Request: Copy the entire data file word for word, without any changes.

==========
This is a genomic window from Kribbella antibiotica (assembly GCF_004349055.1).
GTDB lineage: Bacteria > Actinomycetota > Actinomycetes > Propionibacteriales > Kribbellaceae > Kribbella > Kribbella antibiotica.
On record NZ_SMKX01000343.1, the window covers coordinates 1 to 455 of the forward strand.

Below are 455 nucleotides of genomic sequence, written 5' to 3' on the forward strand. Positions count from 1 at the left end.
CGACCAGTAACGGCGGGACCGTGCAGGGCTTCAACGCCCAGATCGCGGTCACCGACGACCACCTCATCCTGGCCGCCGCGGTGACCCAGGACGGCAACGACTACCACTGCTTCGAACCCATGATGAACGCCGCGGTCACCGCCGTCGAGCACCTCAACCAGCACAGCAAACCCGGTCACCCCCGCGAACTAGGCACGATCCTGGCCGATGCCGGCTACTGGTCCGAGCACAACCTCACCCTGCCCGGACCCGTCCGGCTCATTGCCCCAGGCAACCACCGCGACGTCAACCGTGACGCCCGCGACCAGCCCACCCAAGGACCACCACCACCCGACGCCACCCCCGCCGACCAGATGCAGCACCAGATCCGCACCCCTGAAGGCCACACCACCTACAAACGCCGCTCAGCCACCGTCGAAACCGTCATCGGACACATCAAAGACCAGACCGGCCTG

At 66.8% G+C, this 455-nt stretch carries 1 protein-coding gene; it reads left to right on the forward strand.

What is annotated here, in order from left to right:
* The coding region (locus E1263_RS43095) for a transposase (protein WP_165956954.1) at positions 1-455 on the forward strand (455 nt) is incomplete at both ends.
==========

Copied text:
This is a genomic window from Kribbella antibiotica (assembly GCF_004349055.1).
GTDB lineage: Bacteria > Actinomycetota > Actinomycetes > Propionibacteriales > Kribbellaceae > Kribbella > Kribbella antibiotica.
On record NZ_SMKX01000343.1, the window covers coordinates 1 to 455 of the forward strand.

Below are 455 nucleotides of genomic sequence, written 5' to 3' on the forward strand. Positions count from 1 at the left end.
CGACCAGTAACGGCGGGACCGTGCAGGGCTTCAACGCCCAGATCGCGGTCACCGACGACCACCTCATCCTGGCCGCCGCGGTGACCCAGGACGGCAACGACTACCACTGCTTCGAACCCATGATGAACGCCGCGGTCACCGCCGTCGAGCACCTCAACCAGCACAGCAAACCCGGTCACCCCCGCGAACTAGGCACGATCCTGGCCGATGCCGGCTACTGGTCCGAGCACAACCTCACCCTGCCCGGACCCGTCCGGCTCATTGCCCCAGGCAACCACCGCGACGTCAACCGTGACGCCCGCGACCAGCCCACCCAAGGACCACCACCACCCGACGCCACCCCCGCCGACCAGATGCAGCACCAGATCCGCACCCCTGAAGGCCACACCACCTACAAACGCCGCTCAGCCACCGTCGAAACCGTCATCGGACACATCAAAGACCAGACCGGCCTG

At 66.8% G+C, this 455-nt stretch carries 1 protein-coding gene; it reads left to right on the forward strand.

What is annotated here, in order from left to right:
* The coding region (locus E1263_RS43095) for a transposase (protein WP_165956954.1) at positions 1-455 on the forward strand (455 nt) is incomplete at both ends.